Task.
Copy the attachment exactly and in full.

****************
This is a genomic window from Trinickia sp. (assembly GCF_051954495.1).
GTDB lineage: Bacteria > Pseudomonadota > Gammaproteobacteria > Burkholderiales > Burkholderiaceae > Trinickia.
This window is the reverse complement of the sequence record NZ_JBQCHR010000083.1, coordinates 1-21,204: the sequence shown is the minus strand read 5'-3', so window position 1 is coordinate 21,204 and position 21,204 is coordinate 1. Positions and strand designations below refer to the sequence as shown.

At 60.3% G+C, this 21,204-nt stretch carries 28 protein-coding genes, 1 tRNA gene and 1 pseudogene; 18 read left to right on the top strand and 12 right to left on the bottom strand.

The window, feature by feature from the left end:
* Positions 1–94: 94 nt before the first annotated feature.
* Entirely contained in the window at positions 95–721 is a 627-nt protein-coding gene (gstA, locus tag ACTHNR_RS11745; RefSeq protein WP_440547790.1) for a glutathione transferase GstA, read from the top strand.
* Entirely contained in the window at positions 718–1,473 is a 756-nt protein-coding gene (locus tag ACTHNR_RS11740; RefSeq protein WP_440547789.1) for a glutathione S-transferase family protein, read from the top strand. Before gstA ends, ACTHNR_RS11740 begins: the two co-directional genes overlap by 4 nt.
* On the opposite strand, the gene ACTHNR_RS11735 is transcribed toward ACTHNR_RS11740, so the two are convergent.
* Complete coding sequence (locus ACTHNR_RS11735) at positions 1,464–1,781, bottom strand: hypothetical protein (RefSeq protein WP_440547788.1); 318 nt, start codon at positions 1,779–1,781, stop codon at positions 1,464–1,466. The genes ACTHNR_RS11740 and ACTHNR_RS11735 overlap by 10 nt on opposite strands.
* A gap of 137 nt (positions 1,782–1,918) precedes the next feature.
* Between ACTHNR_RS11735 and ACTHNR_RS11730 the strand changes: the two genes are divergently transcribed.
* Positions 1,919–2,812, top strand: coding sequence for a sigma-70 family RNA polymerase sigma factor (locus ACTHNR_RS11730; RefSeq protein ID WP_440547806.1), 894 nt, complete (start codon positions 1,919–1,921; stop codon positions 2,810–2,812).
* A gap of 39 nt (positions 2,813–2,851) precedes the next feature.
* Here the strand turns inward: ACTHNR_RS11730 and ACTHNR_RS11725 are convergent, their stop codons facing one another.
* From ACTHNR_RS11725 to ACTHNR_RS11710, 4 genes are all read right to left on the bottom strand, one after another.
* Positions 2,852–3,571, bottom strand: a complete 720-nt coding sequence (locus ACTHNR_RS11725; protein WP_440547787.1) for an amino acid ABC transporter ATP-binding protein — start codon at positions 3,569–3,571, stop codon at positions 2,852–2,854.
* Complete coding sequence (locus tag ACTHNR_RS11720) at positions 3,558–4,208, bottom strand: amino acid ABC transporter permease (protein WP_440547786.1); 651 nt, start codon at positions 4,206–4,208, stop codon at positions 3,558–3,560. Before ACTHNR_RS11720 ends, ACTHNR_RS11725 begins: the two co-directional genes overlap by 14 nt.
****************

This is a genomic window from Trinickia sp. (assembly GCF_051954495.1).
GTDB lineage: Bacteria > Pseudomonadota > Gammaproteobacteria > Burkholderiales > Burkholderiaceae > Trinickia.
This window is the reverse complement of the sequence record NZ_JBQCHR010000083.1, coordinates 1-21,204: the sequence shown is the minus strand read 5'-3', so window position 1 is coordinate 21,204 and position 21,204 is coordinate 1. Positions and strand designations below refer to the sequence as shown.

At 60.3% G+C, this 21,204-nt stretch carries 28 protein-coding genes, 1 tRNA gene and 1 pseudogene; 18 read left to right on the top strand and 12 right to left on the bottom strand.

The window, feature by feature from the left end:
* Positions 1–94: 94 nt before the first annotated feature.
* Entirely contained in the window at positions 95–721 is a 627-nt protein-coding gene (gstA, locus tag ACTHNR_RS11745; RefSeq protein WP_440547790.1) for a glutathione transferase GstA, read from the top strand.
* Entirely contained in the window at positions 718–1,473 is a 756-nt protein-coding gene (locus tag ACTHNR_RS11740; RefSeq protein WP_440547789.1) for a glutathione S-transferase family protein, read from the top strand. Before gstA ends, ACTHNR_RS11740 begins: the two co-directional genes overlap by 4 nt.
* On the opposite strand, the gene ACTHNR_RS11735 is transcribed toward ACTHNR_RS11740, so the two are convergent.
* Complete coding sequence (locus ACTHNR_RS11735) at positions 1,464–1,781, bottom strand: hypothetical protein (RefSeq protein WP_440547788.1); 318 nt, start codon at positions 1,779–1,781, stop codon at positions 1,464–1,466. The genes ACTHNR_RS11740 and ACTHNR_RS11735 overlap by 10 nt on opposite strands.
* A gap of 137 nt (positions 1,782–1,918) precedes the next feature.
* Between ACTHNR_RS11735 and ACTHNR_RS11730 the strand changes: the two genes are divergently transcribed.
* Positions 1,919–2,812, top strand: coding sequence for a sigma-70 family RNA polymerase sigma factor (locus ACTHNR_RS11730; RefSeq protein ID WP_440547806.1), 894 nt, complete (start codon positions 1,919–1,921; stop codon positions 2,810–2,812).
* A gap of 39 nt (positions 2,813–2,851) precedes the next feature.
* Here the strand turns inward: ACTHNR_RS11730 and ACTHNR_RS11725 are convergent, their stop codons facing one another.
* From ACTHNR_RS11725 to ACTHNR_RS11710, 4 genes are all read right to left on the bottom strand, one after another.
* Positions 2,852–3,571, bottom strand: a complete 720-nt coding sequence (locus ACTHNR_RS11725; protein WP_440547787.1) for an amino acid ABC transporter ATP-binding protein — start codon at positions 3,569–3,571, stop codon at positions 2,852–2,854.
* Complete coding sequence (locus tag ACTHNR_RS11720) at positions 3,558–4,208, bottom strand: amino acid ABC transporter permease (protein WP_440547786.1); 651 nt, start codon at positions 4,206–4,208, stop codon at positions 3,558–3,560. Before ACTHNR_RS11720 ends, ACTHNR_RS11725 begins: the two co-directional genes overlap by 14 nt.